After speaking with Leash Your Fitness founder Dawn Celapino, who is an ACE certified group and personal trainer, I was sold. So Zazou squeezed into his unitard and Schmoo threw on her legwarmers and off we went to our first cardio canine class.

The great thing about the class is that it not only challenged me physically, but the dogs were also challenged both physically and mentally. Schmoo and Zazou have never really done the whole “agility” thing (does counter surfing count?) and were initially unsettled with the idea of crawling through a tunnel or jumping over an obstacle. However, after a few pep talks, they couldn’t have been more pleased with themselves once they mustered up the mojo to tackle the tunnel and other major feats.

Little did I know that some of my best personal trainers are the ones curled up at my feet right now!

Check out our adventures with cardio canine class in this week’s video and watch it now>

Cardio Canine Class

Article reprint courtesy of AnimalPlanet's The Daily Treat with Janet McCulley.

The Swamp Cooler: A Cooling Vest for Dogs (not a backwoods cocktail)

Muttropolis Ruffwear Swamp Cooling vest for dogs
Zazou rocks the swamp cooler cooling vest.

With the temperatures rising during the summer, I'm always looking for ways to keep my pets cool, especially my crazy dog Zazou, who doesn't let 100 degree weather slow him down, despite my best attempts to get him to take a proverbial chill pill.

To beat the heat, many dogs need something akin to a personal air-conditioner, particularly active dogs that spend a lot of time outside in the heat, perhaps hiking and the like. Ruffwear's innovative Swamp Cooler is just that…a lightweight vest designed to help dogs both large and small stay cool, happy and active. Dogs can beat the heat and stay cool while you're hiking or biking, playing on the beach, boating on open water under full sun, or perhaps waiting for their turn during outdoor agility trials in the heat.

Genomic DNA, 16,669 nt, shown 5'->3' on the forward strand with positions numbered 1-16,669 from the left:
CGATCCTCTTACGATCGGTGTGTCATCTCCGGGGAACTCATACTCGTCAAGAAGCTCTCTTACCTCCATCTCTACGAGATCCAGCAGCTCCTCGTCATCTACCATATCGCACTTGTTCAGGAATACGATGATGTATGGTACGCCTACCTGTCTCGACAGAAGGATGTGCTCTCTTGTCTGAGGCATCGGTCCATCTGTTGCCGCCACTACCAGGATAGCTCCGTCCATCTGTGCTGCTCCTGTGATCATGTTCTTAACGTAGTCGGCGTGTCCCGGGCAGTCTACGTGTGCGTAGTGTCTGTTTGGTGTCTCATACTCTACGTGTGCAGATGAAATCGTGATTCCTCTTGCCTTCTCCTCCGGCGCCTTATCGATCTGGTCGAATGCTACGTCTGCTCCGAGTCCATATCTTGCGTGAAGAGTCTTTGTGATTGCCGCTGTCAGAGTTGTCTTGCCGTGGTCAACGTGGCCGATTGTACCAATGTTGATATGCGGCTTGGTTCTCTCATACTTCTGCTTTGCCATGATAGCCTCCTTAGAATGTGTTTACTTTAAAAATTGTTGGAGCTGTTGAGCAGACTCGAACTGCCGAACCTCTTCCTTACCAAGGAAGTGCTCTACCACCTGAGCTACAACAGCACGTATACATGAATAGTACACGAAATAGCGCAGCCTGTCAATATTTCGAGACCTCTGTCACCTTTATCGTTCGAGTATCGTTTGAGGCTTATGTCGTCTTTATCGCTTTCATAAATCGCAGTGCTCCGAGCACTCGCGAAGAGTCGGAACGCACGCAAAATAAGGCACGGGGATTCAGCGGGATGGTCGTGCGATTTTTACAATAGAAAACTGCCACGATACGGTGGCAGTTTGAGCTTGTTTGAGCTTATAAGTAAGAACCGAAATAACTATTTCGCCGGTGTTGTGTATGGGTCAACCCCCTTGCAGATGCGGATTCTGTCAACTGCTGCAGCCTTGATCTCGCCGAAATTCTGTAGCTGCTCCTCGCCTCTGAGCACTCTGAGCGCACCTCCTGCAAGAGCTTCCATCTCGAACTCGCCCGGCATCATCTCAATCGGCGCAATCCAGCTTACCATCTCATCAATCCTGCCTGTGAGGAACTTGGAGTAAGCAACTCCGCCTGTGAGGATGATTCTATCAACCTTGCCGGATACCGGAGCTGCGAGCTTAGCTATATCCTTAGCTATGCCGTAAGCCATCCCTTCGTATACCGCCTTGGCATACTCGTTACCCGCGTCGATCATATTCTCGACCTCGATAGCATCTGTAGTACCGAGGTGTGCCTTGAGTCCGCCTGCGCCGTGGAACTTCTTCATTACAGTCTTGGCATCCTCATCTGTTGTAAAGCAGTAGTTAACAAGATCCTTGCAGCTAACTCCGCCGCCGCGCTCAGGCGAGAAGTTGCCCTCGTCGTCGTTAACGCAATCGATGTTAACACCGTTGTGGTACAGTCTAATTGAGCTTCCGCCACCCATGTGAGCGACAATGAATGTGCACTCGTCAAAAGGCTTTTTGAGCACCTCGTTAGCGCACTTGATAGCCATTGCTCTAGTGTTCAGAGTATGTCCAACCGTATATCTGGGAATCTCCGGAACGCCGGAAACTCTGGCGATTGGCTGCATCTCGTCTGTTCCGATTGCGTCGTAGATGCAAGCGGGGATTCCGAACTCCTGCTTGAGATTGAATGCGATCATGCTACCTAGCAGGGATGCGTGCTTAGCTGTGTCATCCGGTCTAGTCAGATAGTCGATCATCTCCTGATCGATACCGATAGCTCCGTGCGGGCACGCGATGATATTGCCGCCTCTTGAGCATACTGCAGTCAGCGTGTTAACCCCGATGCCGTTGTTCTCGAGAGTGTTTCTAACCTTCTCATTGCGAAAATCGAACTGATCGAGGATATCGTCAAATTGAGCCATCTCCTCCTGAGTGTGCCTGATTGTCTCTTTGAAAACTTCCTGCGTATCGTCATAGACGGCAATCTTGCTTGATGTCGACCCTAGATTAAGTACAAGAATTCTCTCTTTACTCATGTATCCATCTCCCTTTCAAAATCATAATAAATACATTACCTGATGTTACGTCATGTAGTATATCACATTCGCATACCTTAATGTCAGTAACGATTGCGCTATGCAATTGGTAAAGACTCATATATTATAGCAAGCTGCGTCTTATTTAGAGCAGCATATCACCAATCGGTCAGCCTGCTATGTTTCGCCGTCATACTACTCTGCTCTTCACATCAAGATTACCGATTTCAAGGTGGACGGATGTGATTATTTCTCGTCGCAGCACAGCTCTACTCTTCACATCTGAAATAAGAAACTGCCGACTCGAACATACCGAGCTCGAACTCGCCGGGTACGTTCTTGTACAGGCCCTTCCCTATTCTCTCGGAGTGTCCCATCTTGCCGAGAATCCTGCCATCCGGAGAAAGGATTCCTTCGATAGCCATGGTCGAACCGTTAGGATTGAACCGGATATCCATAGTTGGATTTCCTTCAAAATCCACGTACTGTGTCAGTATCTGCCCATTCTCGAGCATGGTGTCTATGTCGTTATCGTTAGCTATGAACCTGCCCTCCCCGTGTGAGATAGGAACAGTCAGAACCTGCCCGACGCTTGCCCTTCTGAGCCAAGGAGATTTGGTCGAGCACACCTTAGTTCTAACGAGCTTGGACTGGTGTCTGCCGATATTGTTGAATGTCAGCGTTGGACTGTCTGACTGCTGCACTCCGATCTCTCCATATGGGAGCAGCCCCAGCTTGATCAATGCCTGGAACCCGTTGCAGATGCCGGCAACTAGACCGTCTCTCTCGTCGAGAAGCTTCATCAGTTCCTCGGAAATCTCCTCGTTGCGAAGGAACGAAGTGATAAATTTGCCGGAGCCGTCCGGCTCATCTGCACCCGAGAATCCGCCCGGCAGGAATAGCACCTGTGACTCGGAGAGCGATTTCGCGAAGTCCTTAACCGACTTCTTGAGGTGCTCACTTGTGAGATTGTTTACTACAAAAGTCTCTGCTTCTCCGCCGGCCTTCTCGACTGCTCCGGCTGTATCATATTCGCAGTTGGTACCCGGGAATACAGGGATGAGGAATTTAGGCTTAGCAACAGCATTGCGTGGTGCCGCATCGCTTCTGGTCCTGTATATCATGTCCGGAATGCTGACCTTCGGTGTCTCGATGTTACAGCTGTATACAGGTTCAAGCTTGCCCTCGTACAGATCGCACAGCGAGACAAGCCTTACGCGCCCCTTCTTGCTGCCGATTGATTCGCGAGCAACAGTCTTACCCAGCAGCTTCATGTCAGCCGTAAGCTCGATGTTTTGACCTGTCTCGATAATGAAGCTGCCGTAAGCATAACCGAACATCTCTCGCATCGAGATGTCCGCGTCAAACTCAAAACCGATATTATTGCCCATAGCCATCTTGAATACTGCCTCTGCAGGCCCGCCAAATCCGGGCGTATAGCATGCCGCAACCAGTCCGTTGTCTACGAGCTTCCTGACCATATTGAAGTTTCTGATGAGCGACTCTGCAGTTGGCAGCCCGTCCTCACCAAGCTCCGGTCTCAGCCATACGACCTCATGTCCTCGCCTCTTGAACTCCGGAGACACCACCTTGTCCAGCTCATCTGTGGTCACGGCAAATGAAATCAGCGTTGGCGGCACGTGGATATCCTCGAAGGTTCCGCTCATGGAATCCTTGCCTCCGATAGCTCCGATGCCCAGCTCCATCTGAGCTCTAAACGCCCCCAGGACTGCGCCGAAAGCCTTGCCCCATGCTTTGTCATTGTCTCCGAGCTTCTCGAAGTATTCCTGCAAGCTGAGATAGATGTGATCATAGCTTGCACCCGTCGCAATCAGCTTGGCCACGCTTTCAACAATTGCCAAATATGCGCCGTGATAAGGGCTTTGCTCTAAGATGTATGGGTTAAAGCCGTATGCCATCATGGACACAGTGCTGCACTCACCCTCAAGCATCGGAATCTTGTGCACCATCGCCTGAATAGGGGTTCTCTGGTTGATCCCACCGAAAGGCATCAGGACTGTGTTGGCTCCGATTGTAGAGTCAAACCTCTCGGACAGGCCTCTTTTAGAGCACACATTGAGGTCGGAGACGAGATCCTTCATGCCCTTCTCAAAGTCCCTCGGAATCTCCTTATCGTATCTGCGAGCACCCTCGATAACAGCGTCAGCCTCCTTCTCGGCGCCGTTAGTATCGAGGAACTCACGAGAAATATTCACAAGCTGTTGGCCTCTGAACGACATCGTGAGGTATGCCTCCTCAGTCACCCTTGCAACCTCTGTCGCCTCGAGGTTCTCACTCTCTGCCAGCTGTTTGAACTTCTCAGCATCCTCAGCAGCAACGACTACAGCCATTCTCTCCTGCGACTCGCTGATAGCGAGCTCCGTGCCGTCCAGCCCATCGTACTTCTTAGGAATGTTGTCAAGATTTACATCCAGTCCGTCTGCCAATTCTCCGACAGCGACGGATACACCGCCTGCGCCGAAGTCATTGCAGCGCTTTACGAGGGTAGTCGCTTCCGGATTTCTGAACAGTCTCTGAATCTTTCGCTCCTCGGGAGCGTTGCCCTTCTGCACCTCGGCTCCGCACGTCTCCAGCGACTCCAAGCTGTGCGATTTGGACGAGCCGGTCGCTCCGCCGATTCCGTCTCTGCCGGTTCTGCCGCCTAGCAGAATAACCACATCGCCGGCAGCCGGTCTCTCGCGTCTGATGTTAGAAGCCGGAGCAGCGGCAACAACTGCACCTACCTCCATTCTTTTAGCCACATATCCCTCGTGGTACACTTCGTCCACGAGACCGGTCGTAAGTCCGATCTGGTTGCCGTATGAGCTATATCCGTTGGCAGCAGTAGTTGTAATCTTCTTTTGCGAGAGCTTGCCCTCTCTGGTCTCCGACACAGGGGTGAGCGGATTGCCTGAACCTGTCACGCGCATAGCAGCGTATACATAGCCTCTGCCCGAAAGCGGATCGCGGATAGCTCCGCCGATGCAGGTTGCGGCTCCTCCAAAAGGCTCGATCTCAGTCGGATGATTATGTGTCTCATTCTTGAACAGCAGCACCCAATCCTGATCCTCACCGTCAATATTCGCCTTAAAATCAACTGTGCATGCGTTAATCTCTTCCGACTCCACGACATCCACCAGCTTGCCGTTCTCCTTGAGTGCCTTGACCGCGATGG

How the Swamp Cooler works:
The swamp cooler uses evaporative cooling to keep dogs cool in the heat and exchanges the dog’s heat with the coolness of the stored water.  The vest releases the heat as the water evaporates and the three-layer construction maximizes the cooling effects, with the top air-mesh layer generating evaporation and releasing heat. The middle layer absorbs and stores the cooling water and the bottom layer cools the dog.

Swamp Cooler Dog Vest - how it works

The light color of the vest reflects sunlight and ultraviolet rays for added sun protection! Starting at $52, you can find the Swamp Cooler Dog Vest at

Article reprint courtesy of The Daily Treat with Janet McCulley at